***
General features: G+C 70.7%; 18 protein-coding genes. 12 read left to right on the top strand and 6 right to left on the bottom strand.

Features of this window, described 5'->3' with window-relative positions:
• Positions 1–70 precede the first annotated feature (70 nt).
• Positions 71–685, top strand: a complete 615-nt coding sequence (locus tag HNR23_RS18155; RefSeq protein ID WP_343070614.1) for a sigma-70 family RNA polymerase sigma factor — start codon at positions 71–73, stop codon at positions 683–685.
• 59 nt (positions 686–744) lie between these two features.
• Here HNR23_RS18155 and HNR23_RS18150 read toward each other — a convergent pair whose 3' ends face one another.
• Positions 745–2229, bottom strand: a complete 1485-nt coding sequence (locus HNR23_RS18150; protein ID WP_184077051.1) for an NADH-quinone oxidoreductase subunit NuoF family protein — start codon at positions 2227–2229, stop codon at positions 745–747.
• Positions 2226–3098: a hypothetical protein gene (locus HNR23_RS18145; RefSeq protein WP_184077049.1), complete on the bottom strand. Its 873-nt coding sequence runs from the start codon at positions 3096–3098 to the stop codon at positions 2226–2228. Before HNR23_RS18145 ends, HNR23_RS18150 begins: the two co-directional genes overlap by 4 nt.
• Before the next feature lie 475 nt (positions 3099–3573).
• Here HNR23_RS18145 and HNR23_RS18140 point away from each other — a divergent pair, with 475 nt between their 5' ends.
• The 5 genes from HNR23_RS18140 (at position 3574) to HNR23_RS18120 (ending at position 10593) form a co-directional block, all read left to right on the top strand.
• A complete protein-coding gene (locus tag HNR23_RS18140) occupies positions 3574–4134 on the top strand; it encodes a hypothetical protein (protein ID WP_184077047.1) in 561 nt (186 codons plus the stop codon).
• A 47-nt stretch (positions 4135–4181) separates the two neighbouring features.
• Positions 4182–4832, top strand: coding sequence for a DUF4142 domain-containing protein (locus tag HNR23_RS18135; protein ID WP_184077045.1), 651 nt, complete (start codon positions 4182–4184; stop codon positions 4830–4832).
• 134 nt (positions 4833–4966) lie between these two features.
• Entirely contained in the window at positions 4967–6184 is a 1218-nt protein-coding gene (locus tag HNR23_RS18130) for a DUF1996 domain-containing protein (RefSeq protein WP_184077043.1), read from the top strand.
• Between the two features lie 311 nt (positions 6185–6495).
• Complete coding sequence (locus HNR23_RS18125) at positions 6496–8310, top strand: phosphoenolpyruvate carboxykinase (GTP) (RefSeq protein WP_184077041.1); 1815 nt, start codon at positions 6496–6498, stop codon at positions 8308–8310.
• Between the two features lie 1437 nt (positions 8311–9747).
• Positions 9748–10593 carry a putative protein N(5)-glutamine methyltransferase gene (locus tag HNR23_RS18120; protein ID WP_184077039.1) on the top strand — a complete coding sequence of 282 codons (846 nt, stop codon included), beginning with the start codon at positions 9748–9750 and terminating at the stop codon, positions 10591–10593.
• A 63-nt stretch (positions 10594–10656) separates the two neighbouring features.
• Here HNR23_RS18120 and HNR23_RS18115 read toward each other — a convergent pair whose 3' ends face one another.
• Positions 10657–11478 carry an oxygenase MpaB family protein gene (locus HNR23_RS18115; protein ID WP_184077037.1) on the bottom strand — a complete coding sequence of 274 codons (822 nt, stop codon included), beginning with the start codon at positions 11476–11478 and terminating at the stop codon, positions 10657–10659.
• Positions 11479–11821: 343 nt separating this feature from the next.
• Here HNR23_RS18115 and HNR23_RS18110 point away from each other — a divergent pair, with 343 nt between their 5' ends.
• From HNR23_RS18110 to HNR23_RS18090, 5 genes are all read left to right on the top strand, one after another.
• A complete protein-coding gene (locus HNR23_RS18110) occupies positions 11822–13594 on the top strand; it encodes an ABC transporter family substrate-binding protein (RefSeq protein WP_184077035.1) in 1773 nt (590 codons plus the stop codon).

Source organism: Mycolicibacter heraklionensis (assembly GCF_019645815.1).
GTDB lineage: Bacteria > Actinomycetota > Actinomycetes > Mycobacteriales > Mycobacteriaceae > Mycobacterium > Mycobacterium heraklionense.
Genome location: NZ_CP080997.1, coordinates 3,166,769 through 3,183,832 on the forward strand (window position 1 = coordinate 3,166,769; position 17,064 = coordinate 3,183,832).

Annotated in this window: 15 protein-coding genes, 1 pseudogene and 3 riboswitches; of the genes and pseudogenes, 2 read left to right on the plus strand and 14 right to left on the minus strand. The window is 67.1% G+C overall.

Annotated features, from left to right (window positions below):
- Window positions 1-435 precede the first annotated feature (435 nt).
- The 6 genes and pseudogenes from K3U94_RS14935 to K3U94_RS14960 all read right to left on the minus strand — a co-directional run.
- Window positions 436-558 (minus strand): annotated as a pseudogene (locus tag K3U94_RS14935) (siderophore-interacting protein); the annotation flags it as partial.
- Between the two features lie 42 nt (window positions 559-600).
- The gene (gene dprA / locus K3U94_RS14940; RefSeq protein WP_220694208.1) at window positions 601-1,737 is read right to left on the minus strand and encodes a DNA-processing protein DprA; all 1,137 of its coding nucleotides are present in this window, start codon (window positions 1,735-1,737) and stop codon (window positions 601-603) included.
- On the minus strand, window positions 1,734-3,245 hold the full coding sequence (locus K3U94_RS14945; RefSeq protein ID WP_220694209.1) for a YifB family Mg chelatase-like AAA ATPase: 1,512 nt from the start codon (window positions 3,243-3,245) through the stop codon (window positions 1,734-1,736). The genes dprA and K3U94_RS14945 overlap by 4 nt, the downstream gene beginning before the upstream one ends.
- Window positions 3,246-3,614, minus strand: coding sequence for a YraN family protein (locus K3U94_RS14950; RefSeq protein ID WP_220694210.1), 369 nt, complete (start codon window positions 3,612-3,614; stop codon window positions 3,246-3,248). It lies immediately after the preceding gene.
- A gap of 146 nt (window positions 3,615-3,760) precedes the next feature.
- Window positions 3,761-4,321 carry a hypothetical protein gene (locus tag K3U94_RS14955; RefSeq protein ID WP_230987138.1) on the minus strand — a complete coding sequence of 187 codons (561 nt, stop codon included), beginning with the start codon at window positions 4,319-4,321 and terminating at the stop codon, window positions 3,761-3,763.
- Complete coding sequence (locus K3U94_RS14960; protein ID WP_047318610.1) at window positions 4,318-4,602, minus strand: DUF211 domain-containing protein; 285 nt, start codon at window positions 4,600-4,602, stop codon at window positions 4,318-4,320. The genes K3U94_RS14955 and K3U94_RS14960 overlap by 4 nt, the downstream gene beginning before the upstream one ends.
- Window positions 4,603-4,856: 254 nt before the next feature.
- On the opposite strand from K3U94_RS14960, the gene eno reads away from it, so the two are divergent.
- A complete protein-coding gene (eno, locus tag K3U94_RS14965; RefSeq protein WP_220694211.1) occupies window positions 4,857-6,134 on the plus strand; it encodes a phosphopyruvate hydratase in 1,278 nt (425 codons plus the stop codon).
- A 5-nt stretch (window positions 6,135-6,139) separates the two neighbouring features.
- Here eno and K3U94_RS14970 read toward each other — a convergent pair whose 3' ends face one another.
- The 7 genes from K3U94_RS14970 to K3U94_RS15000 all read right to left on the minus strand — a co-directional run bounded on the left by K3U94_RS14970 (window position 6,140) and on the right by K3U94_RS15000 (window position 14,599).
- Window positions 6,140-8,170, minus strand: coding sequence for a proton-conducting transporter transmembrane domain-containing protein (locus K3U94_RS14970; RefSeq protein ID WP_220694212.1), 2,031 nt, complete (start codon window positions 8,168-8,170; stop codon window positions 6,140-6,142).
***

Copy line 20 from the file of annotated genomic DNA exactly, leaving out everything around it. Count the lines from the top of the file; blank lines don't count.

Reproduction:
• Positions 9748–10593 carry a putative protein N(5)-glutamine methyltransferase gene (locus tag HNR23_RS18120; protein ID WP_184077039.1) on the top strand — a complete coding sequence of 282 codons (846 nt, stop codon included), beginning with the start codon at positions 9748–9750 and terminating at the stop codon, positions 10591–10593.